Who are the rioters who stormed Brazil’s government offices?

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Thousands of supporters of Brazil’s rightwing former president Jair Bolsonaro on Sunday stormed the nation’s Congress, supreme court and presidential palace in the first crisis of Luiz Inácio Lula da Silva’s presidency. They demanded the veteran leftwinger stand down and called for the military to launch a coup d’état.

Who are the protesters?

Bolsonaro’s populist movement has long relied on radical, highly mobilised supporters who turn out in large numbers for rallies and events. They were a mainstay of his presidency between 2019 and last year and also protested in vast numbers following his narrow defeat to Lula in the October elections.

In the days after the vote, many pro-Bolsonaro truckers blocked highways across the country, choking supply chains and at one point forcing the closure of Brazil’s main international airport. These hardline backers are nationalist, socially conservative and often evangelical Christians. They accuse Lula and his Workers’ party of being corrupt and against family values, claiming the left intends to implant socialism in Brazil.

What do they believe?

For more than a year ahead of the election, Bolsonaro cast doubt on the integrity of Brazil’s electronic voting machines without presenting reputable evidence for his claims. Election authorities had repeatedly demonstrated the integrity of the system, and international observers had deemed the election fair and transparent.

Although Bolsonaro was careful not to openly question the election results in the days following the ballot, his supporters have claimed — without evidence — that the ballot was rigged. They also accuse top judges of showing political bias in favour of Lula and label a judicial crackdown on social media misinformation as censorship. Since the election, hundreds have camped outside military bases across the country, demanding the armed forces intervene to prevent Lula’s presidency.

“The armed forces have to enter and put Bolsonaro back to govern the country and continue his great job,” said Alexandra Morais, a woman in her 60s, at a demonstration outside an army barracks in the city of Belo Horizonte last year. “Seventy to 80 per cent of Brazilians want this, but the election was fraudulent.”

Despite a tense build-up ahead of Lula’s inauguration, including the discovery of an alleged bomb in Brasília, few turned out to protest at the swearing-in ceremony last week.

While there were immediate similarities between Sunday’s events and the January 6 invasion of the US Capitol in 2021, the rioters in Washington aimed to prevent the certification of Joe Biden as president, whereas Lula had already been confirmed as his country’s head of state a week prior. Brasília’s Congress was not in session and the supreme court and presidential palace were unoccupied when they were stormed.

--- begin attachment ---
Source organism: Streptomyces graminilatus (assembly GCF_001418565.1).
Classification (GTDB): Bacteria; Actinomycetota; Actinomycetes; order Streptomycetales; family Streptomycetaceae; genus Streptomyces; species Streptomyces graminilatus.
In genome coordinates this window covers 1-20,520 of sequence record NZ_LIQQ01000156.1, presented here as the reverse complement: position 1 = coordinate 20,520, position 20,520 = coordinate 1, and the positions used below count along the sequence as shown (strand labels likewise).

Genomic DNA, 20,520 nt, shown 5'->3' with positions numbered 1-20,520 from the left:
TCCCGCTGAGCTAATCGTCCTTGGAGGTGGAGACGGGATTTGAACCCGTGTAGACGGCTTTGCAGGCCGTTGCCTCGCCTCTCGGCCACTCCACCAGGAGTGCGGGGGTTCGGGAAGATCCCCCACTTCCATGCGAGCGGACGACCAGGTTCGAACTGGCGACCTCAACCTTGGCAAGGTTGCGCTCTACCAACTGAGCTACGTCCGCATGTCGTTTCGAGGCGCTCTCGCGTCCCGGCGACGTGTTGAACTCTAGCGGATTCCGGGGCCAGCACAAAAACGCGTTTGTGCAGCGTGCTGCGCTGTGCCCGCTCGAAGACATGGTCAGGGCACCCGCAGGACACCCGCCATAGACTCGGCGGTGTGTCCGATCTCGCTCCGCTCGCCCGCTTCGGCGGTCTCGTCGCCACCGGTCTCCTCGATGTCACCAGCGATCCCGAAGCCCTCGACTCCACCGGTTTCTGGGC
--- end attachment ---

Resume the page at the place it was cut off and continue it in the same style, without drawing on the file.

Even if Sunday’s assault lacked a clearly defined practical objective — one aim may have been to provoke a state of emergency — it nevertheless struck a symbolic blow at the heart of political power in Latin America’s largest nation and the seats of its three branches of government.

What does Bolsonaro say?

For two days following his election defeat, Bolsonaro remained silent. Then in a very brief statement, he offered his tacit backing to radical protesters blocking highways and rallying outside army bases. “The people’s movements right now are the result of indignation and a feeling of injustice at how the electoral process unfolded,” Bolsonaro said at the time.

In the closing months of his presidency, he allowed demonstrators to continue occupying areas outside army bases, even as they called for military intervention to prevent the inauguration of Lula.

While Bolsonaro himself has not openly contested the election outcome, his political party launched a legal challenge to overturn the results, but it was rapidly rejected by a court. The conservative former army captain condemned an alleged bomb plot in Brasília uncovered by police a week before Lula’s inauguration ceremony.

In an indication of the intense bitterness between Lula and Bolsonaro, the far-right populist broke with tradition by refusing to attend the swearing-in to hand over the presidential sash. Instead, he travelled to Florida, where last week he was spotted eating fast food.

Bolsonaro took to Twitter on Sunday evening to denounce the actions of hardcore extremists.

“Peaceful demonstrations, in accordance with the law, are part of democracy. However, vandalism and invasions of public buildings as occurred today, as well as those committed by the left in 2013 and 2017, cross the line,” he wrote.

The ultra-conservative ex-president also rejected Lula’s accusations that he had encouraged the attacks.

Even so, Bolsonaro is likely to face censure from opponents for creating a polarised atmosphere and antagonism towards Brazil’s institutions, especially the supreme court.

Following Sunday’s events, many have also criticised the governor of Brasília, Ibaneis Rocha, and his secretary of security, Anderson Torres. Both are considered close to the former president and have been seen to take a light touch with his supporters. On Sunday night, Reuters reported that Brazil’s solicitor-general had requested Torres’s arrest.

What happens now?

Lula took power vowing to unite the country after a divisive election. The attacks are likely to push him to take a tougher stance on far-right extremism. Visibly shaken, the president on Sunday called the demonstrators “vandals and fascists” who “have to be punished”.

Flavio Dino, Brazil’s new minister for justice, was eager to crack down even before the offensive on Congress. He is likely to push for prosecutions and a programme to stamp out extremism.

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